Bowlby J Attachment theory (makers of modern psychotherapy), 2nd edn. London: Routledge; 1998

The Queen dies: lessons beyond palliative care

02 October 2022
Volume 27 · Issue 10

On 8 September 2022, I recall switching on the television in the afternoon and being greeted by the headline ‘The Queen dies’, with her portrait on the TV screen. This message was clear, short and succinct-there was no mistaking what had happened. Having been critical of the use of euphemisms in the past, and their potential to distort the reality of death, the message by the broadcasters was poignant and most welcome. It was direct and honest communication to the nation and the world at large. Normally, euphemisms are considered substitutes to convey an indirect meaning to minimise the harshness of what has happened. They are thought to remove the bluntness of the message conveyed when something unpleasant has happened (such as a death). However, while the intention in the use of euphemisms is understandable, they often distort the reality of death.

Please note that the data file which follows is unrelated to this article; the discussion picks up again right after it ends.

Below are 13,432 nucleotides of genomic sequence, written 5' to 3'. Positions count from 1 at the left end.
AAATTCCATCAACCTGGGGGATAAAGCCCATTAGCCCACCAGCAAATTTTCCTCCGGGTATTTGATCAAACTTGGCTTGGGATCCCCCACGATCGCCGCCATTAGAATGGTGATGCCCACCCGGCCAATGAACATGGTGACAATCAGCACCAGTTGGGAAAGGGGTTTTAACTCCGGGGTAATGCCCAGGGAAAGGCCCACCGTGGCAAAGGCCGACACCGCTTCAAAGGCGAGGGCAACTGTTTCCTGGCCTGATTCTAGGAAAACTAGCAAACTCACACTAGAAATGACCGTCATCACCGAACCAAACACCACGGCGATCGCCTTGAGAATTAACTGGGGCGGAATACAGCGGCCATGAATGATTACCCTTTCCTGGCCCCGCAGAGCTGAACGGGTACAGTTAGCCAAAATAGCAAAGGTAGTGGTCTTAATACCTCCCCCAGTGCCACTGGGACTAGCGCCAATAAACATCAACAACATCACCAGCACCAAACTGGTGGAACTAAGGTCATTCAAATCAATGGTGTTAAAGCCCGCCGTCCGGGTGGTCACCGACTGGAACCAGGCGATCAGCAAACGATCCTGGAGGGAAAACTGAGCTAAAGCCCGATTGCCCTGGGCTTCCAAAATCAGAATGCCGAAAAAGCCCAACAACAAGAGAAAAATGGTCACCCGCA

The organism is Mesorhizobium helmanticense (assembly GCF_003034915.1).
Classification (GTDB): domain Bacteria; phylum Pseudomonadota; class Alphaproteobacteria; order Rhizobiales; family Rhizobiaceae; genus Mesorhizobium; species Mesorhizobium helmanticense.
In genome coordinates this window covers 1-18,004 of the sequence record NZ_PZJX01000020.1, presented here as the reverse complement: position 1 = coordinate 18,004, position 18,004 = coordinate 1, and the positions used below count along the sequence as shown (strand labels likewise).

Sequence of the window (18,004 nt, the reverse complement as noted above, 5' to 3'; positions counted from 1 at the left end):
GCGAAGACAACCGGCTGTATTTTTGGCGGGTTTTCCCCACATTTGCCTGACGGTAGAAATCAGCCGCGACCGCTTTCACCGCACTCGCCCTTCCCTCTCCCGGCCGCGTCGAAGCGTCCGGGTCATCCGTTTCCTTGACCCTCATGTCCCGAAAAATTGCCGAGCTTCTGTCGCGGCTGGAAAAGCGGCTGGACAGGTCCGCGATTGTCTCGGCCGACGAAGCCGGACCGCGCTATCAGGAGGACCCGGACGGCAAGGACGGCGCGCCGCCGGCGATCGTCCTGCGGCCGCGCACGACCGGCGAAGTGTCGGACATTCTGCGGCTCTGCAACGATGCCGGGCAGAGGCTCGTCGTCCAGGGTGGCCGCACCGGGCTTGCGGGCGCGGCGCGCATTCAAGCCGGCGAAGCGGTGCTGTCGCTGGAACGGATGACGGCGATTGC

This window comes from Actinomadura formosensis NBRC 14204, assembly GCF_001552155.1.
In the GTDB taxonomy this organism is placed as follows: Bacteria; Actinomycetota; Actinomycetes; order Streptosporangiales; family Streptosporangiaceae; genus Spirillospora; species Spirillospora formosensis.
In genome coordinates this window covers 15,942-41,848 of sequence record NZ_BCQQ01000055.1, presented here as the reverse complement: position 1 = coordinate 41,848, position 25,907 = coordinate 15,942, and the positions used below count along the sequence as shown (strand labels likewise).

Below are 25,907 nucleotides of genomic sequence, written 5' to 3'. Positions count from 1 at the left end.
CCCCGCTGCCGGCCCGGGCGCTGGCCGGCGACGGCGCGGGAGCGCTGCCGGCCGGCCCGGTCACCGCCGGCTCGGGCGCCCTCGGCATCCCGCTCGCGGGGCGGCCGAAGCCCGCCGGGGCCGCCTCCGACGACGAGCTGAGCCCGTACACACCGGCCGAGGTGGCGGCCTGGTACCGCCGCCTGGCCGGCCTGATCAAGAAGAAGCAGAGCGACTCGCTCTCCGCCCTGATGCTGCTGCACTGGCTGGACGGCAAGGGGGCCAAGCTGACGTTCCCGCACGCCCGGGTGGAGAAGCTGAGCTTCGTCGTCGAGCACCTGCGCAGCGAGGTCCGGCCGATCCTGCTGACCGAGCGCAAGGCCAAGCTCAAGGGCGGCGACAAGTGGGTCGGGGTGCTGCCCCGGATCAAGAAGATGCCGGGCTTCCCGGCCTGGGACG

Although the death of the Queen was not a total surprise, due to reports of her reduced mobility and feeling fatigue, resulting in her having to either miss or cancel events or ask her family members to represent her, it was indeed sad to realise that, after 70 years of her reign, she was no longer going to be with us anymore. The Queen had been a constant in our lives, and perhaps the human mind expected her to be there forever. Hence, for many, her death brought a mixture of sadness and celebration of a life well-lived with dedication to duty.

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